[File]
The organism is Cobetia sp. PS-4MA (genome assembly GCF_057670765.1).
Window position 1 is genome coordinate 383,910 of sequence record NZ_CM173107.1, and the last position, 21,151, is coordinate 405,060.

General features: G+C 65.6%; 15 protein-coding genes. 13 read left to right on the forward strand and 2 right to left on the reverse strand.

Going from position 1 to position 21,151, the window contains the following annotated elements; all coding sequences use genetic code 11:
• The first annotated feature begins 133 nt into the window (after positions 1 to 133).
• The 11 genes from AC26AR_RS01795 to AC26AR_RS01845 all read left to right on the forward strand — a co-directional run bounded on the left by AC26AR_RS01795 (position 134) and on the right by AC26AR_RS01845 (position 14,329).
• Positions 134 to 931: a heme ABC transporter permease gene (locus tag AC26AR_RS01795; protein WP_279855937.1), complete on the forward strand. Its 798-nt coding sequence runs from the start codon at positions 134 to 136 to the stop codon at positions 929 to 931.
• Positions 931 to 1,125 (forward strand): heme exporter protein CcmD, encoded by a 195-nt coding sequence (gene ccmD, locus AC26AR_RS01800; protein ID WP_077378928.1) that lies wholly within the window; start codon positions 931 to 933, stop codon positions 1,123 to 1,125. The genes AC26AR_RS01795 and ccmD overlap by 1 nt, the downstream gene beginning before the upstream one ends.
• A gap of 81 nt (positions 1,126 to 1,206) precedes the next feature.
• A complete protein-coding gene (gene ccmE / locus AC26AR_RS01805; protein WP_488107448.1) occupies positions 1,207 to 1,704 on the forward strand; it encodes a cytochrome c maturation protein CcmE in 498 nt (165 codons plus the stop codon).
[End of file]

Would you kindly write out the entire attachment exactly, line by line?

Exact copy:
The organism is Cobetia sp. PS-4MA (genome assembly GCF_057670765.1).
Window position 1 is genome coordinate 383,910 of sequence record NZ_CM173107.1, and the last position, 21,151, is coordinate 405,060.

General features: G+C 65.6%; 15 protein-coding genes. 13 read left to right on the forward strand and 2 right to left on the reverse strand.

Going from position 1 to position 21,151, the window contains the following annotated elements; all coding sequences use genetic code 11:
• The first annotated feature begins 133 nt into the window (after positions 1 to 133).
• The 11 genes from AC26AR_RS01795 to AC26AR_RS01845 all read left to right on the forward strand — a co-directional run bounded on the left by AC26AR_RS01795 (position 134) and on the right by AC26AR_RS01845 (position 14,329).
• Positions 134 to 931: a heme ABC transporter permease gene (locus tag AC26AR_RS01795; protein WP_279855937.1), complete on the forward strand. Its 798-nt coding sequence runs from the start codon at positions 134 to 136 to the stop codon at positions 929 to 931.
• Positions 931 to 1,125 (forward strand): heme exporter protein CcmD, encoded by a 195-nt coding sequence (gene ccmD, locus AC26AR_RS01800; protein ID WP_077378928.1) that lies wholly within the window; start codon positions 931 to 933, stop codon positions 1,123 to 1,125. The genes AC26AR_RS01795 and ccmD overlap by 1 nt, the downstream gene beginning before the upstream one ends.
• A gap of 81 nt (positions 1,126 to 1,206) precedes the next feature.
• A complete protein-coding gene (gene ccmE / locus AC26AR_RS01805; protein WP_488107448.1) occupies positions 1,207 to 1,704 on the forward strand; it encodes a cytochrome c maturation protein CcmE in 498 nt (165 codons plus the stop codon).